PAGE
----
Epidemiology, and more generally, patient and population based research is founded on a set of theories and assumptions – the scientific method. There is a strong philosophy of science that has led to our understanding of the scientific method. Our graduate students are taught ways of applying science to get valid and meaningful inferences that will, hopefully, improve human health. However, not everyone agrees with the science that we teach, nor should they. We should challenge the methods that we use and teach, and the assumptions that guide these methods; challenge will make sure that our science is as strong as it can be, and our impact is as high as it can be. In this course, we will examine i) theories of causation and the hegemony of ‘evidence based medicine’, ii) statistical inference, frequentist and Bayesian epistemology, and the ‘reproducibility crisis’, iii) measurement theories, their implied ontologies and issues of ‘validation’, and iv) how values and cognitive science inform clinical and policy decisions. The course is meant for students near the end of their coursework who have some familiarity with these principles of science.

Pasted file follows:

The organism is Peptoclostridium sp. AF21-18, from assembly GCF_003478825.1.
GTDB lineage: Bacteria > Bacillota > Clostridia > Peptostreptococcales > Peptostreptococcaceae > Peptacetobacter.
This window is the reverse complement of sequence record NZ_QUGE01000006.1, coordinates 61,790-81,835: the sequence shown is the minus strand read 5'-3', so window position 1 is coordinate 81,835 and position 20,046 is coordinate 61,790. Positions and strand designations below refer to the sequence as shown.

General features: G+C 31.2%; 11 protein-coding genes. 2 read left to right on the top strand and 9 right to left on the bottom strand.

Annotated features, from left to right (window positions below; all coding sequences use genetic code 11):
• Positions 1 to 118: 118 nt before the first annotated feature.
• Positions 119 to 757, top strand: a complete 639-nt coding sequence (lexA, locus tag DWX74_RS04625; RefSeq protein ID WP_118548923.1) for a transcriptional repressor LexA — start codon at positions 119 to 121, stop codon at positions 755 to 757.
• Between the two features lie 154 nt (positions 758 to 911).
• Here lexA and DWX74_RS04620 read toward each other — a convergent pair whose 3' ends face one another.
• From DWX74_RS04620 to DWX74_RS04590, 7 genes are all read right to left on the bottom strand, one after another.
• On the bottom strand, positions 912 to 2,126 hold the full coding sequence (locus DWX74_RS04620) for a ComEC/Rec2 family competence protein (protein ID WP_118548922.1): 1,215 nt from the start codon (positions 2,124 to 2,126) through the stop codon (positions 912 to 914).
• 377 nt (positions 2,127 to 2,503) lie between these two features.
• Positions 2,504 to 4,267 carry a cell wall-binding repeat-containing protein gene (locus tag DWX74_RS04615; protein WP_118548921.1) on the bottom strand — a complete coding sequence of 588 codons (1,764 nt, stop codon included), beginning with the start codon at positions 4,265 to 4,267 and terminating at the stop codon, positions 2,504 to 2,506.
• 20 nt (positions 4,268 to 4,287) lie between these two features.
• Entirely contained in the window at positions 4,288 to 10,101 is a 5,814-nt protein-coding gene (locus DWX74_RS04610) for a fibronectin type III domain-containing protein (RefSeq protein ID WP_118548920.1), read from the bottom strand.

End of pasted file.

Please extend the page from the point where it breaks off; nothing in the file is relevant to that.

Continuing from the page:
This course is a seminar course in which students will lead discussions based on readings. This is a pass/fail course and there are no assignments outside of the readings and class discussions. The facilitators (scientists and philosophers of science) will aid in the reading choices and discussion process.
- Date: to Time: Mon –